He wrote his parents a note, “Hey, I love you guys, but you don’t understand.”
Other students, desperate, saw another means of escape.
“I tried to commit suicide one night in my bunk,” said Walter Huff, now 27 and living in Chicago.
“I thought it was the only way out. I took a belt and put it around my neck and put it on the top bunk, and woke up the next morning with the belt.
It had broken.
In 2007, a 17-year-old student died after jumping from an upper floor of the school.
Ms. Becker, the former nurse, remembers treating students who she believed had attempted to take their lives.
“A young lady, it was winter, but the pond had a slight freeze,” she recalled. “The girl had threatened suicide and went out and jumped in the pond.”
Others brought the student to Ms. Becker, who treated her for hypothermia.
Ms. Ianelli, who calls herself the “crypt keeper” of the alumni, believes that the school left some students more damaged than they were when they arrived.
“We call ourselves an endangered species,” she said in an interview.
Ms. Ianelli said she was repeatedly groped by an employee of the school and then reprimanded when she tried to report the behavior.
The experience left her so distraught that she grabbed a plastic jug marked “bleach” and entered a walk-in cooler.
She gulped the liquid.
“I was so excited to die,” she said.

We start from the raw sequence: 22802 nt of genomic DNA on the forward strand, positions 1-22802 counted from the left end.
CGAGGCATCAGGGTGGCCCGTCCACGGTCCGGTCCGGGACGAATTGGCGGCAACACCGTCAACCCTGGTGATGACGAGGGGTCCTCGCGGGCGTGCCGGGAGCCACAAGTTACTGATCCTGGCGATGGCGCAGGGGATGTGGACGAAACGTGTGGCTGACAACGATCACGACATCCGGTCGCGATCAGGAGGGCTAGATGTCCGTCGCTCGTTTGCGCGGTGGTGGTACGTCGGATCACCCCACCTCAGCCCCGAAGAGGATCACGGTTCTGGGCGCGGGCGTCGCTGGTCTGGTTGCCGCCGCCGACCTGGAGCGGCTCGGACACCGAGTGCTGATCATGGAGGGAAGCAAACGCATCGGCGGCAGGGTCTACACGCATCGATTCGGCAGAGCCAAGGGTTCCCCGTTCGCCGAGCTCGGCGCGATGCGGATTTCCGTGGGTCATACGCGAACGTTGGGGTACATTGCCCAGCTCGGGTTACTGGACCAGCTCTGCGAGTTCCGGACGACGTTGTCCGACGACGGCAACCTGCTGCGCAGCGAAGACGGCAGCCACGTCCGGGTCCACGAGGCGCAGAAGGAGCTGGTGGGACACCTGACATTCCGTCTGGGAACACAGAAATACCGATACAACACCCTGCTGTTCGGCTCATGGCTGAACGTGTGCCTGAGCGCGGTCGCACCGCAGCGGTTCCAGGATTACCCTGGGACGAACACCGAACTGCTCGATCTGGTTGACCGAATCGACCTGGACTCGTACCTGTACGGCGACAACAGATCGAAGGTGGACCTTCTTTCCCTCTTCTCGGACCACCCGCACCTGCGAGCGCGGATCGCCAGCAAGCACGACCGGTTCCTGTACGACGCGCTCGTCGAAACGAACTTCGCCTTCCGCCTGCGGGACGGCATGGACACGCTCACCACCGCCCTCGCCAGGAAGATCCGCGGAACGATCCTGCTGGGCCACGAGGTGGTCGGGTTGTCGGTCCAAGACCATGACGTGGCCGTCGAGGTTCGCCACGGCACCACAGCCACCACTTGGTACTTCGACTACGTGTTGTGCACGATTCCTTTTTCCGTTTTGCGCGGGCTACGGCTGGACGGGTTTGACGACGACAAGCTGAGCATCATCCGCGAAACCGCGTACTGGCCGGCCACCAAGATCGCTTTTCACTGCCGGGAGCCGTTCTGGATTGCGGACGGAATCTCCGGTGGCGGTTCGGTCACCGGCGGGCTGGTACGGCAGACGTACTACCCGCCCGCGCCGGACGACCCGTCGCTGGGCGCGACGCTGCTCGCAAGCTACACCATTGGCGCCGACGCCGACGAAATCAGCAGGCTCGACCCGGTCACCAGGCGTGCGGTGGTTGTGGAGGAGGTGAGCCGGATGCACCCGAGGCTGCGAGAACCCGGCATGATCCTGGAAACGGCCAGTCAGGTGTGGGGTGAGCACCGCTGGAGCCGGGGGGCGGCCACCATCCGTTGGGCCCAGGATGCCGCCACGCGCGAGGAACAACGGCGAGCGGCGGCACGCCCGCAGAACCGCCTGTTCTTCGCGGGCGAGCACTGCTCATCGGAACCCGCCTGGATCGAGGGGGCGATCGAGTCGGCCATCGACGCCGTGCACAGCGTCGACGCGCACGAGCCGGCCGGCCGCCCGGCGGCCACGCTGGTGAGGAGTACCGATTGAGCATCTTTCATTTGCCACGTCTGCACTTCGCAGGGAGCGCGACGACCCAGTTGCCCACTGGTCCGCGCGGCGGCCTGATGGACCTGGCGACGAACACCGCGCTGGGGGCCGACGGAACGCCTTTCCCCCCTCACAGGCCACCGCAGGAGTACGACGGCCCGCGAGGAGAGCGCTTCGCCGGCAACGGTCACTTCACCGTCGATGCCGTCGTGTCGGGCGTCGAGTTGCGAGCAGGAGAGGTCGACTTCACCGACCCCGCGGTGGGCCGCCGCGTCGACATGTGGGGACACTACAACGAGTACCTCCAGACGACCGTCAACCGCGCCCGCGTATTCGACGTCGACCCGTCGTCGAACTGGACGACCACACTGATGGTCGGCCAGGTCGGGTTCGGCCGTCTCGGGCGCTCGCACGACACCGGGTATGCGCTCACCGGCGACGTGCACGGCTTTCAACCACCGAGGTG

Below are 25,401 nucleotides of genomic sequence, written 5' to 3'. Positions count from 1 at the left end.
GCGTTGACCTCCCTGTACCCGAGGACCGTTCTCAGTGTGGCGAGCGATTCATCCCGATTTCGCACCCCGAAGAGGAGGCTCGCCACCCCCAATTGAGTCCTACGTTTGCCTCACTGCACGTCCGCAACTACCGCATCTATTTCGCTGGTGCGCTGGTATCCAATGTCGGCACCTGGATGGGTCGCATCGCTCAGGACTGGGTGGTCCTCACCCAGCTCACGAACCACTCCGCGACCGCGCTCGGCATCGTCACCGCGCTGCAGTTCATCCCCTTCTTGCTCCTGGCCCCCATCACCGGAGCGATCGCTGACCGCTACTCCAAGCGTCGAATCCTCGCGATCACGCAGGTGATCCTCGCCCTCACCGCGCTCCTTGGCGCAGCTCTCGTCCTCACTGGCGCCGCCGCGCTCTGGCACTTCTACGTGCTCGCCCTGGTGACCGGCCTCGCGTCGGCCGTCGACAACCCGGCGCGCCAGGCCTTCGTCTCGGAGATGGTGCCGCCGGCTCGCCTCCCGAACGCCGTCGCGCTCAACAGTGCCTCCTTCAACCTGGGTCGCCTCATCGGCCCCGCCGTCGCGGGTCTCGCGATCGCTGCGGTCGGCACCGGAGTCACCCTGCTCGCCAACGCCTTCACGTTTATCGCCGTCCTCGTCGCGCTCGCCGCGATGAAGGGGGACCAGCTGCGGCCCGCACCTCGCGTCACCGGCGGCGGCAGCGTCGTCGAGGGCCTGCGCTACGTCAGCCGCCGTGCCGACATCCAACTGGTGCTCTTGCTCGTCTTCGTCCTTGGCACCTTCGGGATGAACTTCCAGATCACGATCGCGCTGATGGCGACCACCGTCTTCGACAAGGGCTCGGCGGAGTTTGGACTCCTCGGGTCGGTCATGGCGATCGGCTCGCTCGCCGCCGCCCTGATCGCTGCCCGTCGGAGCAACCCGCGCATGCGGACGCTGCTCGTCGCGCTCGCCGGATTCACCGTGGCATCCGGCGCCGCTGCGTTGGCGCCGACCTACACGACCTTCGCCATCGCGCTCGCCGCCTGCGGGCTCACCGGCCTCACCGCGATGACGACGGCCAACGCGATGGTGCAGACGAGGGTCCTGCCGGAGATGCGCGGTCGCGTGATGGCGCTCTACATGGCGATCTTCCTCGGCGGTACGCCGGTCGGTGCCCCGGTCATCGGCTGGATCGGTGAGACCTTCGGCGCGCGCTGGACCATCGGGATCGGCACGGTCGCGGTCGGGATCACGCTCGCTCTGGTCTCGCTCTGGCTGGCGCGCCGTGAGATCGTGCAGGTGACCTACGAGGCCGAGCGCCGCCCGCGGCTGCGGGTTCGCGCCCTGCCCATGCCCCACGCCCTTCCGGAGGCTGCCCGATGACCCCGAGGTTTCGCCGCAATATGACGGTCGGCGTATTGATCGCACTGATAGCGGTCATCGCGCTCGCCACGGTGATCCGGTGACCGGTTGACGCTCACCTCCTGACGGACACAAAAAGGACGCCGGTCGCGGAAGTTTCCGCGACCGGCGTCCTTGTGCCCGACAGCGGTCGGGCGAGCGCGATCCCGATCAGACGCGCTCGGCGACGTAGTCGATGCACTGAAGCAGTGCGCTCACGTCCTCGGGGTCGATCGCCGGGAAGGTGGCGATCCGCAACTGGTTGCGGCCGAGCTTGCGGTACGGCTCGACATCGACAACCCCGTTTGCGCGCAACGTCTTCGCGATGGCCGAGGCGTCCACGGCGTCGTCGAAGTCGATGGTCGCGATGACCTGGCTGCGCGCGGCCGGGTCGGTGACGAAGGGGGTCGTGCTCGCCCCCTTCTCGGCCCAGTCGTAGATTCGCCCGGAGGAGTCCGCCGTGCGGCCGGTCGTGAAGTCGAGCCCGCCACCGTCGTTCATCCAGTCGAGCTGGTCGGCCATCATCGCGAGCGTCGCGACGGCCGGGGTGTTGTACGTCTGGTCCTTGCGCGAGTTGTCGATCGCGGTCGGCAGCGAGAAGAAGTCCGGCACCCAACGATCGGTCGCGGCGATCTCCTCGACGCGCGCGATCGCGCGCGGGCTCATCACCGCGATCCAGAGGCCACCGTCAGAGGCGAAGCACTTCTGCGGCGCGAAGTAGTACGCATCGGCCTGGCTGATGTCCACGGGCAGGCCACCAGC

Nothing happened. She looked at the jug again and saw another word written on the other side: “vinegar.”
‘Will You Do It With Me?’
James Clemente, 61, of Trumbull, Conn., sent his son Mark to the Family Foundation School in 2002 when the boy was 17; he described it as a last-ditch effort to treat Mark’s heroin addiction. “I thought it was a great school,” Mr. Clemente said. “He was getting an education, not just going to rehab.”
“They had all the tools he needed to use,” Mr. Clemente said of the school. “He just didn’t use them.”
Anne Moss Rogers sent her son, Charles, to the school in 2012 in hopes of treating his depression and anxiety.
He left the school in 2014 and killed himself a year later while suffering from withdrawal from heroin.
“When Charles died, there was one before him and one right after. A girl overdosed, then he died, then a child died due to alcohol, a car accident.”
She believes the school actually prolonged Charles’ life: “He would have been dead at 17.”
Ms. Rogers, who became a speaker and mental health advocate after losing her son, said the list of dead classmates should be placed in a larger perspective.
“These are high-risk kids,” she said. “We’re in an opioid epidemic and a suicide epidemic.”
Jon Martin-Crawford, a former student at Family Foundation School, told a congressional panel in 2008 of the school’s problems.
Jon Martin-Crawford, an alumnus, achieved notoriety among his peers when he testified about the school before a congressional hearing regarding treatment programs for teens in 2008.
“The nightmares and psychological scars of being dragged from your home to a place in the middle of nowhere; restrained in blankets and Duct tape; assaulted, verbally and physically — those scars and that trauma never go away,” Mr. Martin-Crawford, then 28, testified.
“For my friends who have since died from suicide because of the nightmares or those who still suffer the nightmares, our time and our voice will not be in vain.”